Is Your Face as Clean as You Think?

Take a break from moisturizer and grab a bar of soap, says this NJ skin doc.

illustration of woman in bathtub
Many people are bathing but not properly washing their faces.

If you’re like me, you shy away from bar soap in favor of gentle facial cleansers each morning, followed by moisturizer before applying makeup. Then, at bedtime, you use more mild cleanser followed by another slather of nighttime moisturizer. And you think your face is loving all this moisturizing, right?

You can imagine my surprise when a girl-to-girl chat with Morristown dermatologist Lauren Cooper made me do an about-face.

“Many people are walking around with dandruff on their faces,” she told me. Sometimes, especially if you’re prone to flaky skin, clogged pores and break-outs, using a too-gentle cleanser and over-moisturizing prevents the face from becoming completely clean. In fact, when people complain that their skin is “flaking,” it’s often skin dandruff …layer upon layer of dead skin and oils hanging around on the face. Ewwww.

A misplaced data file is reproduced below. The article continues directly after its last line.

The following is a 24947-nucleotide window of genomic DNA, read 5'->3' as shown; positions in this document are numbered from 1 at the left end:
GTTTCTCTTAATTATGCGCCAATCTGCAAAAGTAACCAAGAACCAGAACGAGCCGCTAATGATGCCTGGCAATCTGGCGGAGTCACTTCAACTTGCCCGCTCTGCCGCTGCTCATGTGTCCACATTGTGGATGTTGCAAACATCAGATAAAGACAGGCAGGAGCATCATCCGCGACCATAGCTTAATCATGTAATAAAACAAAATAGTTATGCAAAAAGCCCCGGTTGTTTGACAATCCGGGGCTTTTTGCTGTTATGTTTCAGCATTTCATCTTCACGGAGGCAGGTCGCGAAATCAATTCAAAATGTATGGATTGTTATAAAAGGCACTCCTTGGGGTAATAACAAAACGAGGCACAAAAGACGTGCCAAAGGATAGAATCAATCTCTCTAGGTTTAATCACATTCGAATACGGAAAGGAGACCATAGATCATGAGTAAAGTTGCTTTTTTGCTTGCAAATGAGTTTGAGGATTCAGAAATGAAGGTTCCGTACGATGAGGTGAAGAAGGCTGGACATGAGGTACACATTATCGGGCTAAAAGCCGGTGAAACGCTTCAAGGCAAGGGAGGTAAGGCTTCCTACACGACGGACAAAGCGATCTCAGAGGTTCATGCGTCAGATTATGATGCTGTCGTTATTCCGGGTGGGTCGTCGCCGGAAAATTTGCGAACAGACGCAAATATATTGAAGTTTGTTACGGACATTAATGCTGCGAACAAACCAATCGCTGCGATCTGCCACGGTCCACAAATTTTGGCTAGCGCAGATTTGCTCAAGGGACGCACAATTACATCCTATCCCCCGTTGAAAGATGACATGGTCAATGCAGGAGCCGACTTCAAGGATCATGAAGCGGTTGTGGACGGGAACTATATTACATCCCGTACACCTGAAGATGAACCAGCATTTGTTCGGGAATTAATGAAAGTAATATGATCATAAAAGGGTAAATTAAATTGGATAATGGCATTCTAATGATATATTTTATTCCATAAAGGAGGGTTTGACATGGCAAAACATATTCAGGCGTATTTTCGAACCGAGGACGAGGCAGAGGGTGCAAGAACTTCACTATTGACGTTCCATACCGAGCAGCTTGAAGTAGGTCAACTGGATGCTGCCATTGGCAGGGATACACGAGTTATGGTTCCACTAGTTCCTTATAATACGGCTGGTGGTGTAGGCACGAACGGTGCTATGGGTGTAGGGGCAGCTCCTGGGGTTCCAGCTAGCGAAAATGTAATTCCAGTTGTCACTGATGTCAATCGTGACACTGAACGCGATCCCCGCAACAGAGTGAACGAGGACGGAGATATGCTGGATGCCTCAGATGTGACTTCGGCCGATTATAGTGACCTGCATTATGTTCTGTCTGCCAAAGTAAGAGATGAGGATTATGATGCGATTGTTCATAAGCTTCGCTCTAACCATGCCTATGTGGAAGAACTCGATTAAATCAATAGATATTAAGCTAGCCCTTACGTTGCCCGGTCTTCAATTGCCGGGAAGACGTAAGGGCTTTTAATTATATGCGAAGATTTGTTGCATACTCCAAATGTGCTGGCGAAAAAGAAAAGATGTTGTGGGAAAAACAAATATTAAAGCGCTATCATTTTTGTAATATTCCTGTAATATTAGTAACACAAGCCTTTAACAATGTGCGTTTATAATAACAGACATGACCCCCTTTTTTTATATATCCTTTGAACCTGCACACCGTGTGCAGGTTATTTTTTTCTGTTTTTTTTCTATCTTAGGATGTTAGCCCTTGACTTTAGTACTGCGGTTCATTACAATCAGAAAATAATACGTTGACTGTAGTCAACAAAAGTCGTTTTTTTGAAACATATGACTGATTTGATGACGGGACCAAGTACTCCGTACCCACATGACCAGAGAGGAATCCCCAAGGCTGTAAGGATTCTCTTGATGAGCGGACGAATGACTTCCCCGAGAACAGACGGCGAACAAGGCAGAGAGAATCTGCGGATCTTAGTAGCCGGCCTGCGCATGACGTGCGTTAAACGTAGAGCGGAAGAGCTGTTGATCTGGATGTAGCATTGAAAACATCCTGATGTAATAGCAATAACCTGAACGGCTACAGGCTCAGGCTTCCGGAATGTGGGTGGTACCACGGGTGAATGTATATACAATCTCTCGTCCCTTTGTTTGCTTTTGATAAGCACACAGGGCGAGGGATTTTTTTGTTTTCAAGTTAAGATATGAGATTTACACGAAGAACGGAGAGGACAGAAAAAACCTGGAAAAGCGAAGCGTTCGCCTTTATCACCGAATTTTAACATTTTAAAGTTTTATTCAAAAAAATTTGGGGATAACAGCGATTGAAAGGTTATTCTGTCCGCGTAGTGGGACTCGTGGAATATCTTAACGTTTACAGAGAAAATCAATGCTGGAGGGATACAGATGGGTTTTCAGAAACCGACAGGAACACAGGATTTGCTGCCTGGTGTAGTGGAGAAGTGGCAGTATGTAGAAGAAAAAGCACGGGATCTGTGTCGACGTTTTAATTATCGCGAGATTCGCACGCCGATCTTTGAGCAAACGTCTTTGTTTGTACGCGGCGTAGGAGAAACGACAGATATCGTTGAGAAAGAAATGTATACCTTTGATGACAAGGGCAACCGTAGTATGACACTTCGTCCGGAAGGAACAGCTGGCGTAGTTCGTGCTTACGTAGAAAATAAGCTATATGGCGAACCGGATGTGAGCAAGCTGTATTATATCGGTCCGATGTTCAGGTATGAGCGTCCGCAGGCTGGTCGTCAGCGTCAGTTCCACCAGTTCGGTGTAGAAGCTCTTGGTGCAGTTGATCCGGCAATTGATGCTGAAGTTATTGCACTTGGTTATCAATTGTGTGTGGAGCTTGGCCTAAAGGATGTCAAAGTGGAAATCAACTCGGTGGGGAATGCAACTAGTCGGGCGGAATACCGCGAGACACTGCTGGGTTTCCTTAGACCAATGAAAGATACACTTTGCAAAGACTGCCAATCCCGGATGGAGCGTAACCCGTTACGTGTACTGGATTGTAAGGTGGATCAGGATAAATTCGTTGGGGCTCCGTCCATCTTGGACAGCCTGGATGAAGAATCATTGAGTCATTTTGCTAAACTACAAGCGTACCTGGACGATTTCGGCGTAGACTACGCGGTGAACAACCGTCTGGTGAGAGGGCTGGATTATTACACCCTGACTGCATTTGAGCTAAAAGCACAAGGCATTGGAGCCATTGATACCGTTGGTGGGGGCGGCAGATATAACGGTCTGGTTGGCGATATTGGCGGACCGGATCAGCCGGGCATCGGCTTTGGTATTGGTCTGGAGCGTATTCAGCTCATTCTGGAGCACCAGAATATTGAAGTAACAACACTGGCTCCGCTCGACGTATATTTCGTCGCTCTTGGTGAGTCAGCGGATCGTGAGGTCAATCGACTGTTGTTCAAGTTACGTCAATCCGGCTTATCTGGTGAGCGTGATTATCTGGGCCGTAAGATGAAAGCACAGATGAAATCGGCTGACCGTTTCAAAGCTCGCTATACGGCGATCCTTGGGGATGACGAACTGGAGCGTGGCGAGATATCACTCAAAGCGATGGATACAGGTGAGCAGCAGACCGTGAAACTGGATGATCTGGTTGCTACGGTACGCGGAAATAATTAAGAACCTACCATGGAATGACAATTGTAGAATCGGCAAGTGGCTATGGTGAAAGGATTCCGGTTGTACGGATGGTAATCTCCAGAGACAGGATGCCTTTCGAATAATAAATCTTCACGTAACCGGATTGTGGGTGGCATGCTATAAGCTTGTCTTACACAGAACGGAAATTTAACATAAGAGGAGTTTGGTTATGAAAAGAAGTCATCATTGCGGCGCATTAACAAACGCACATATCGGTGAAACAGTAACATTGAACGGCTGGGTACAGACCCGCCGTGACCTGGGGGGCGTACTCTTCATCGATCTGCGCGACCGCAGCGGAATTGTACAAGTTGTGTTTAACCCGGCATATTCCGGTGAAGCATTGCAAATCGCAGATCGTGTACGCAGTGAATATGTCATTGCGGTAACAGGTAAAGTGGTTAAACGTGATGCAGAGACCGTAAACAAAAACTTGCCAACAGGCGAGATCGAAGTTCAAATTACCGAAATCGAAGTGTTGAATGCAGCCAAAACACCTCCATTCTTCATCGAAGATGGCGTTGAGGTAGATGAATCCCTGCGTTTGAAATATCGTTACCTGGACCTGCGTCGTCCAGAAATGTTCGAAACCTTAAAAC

“And what do patients do when they think their flaky-looking face is a sign of dry skin? Unfortunately, they use even more moisturizer,” adds Dr. Cooper. “The remedy is simple. Just wash your face with bar soap in the shower,” she says. “Use any multi-purpose soap like Lever 2000 … just stay away from harsh deodorant soaps. Once you start washing your face with soap, it might take about seven to 10 days for your skin to start looking clearer and more radiant, but people do come back and thank me for the tip.”

She adds, “Many women over-moisturize … and some don’t need any moisturizers at all. It’s really all about sunblock because that’s what actually prevents wrinkles, not moisturizers. My four best tips for skin protection are sunblock, sunblock, sunblock and a big hat.”

But wait, there’s more…

Unfortunately, some people tend to avoid certain areas of the face when using their too-gentle cleansers and cleansing towelettes. Again, washing the face with soap in the shower is an easy solution. “I’ve seen patients who neglect to properly cleanse their eyelids and lips, and this can result in various skin irritations. Under-cleansing can cause as much irritation as over-cleansing,” Dr. Cooper says.

What does Dr. Cooper use on her own face at night? Her go-to bedtime regimen includes a fruity acid peel in the form of alpha hydroxy acid, and no moisturizer.

So now you have the skinny on facial care. While some dermatologists still swear by moisturizers, Dr. Cooper’s straightforward, somewhat contrarian approach has piqued my curiosity and I’m going to give it a try.  I would love to hear your comments on this intriguing topic!

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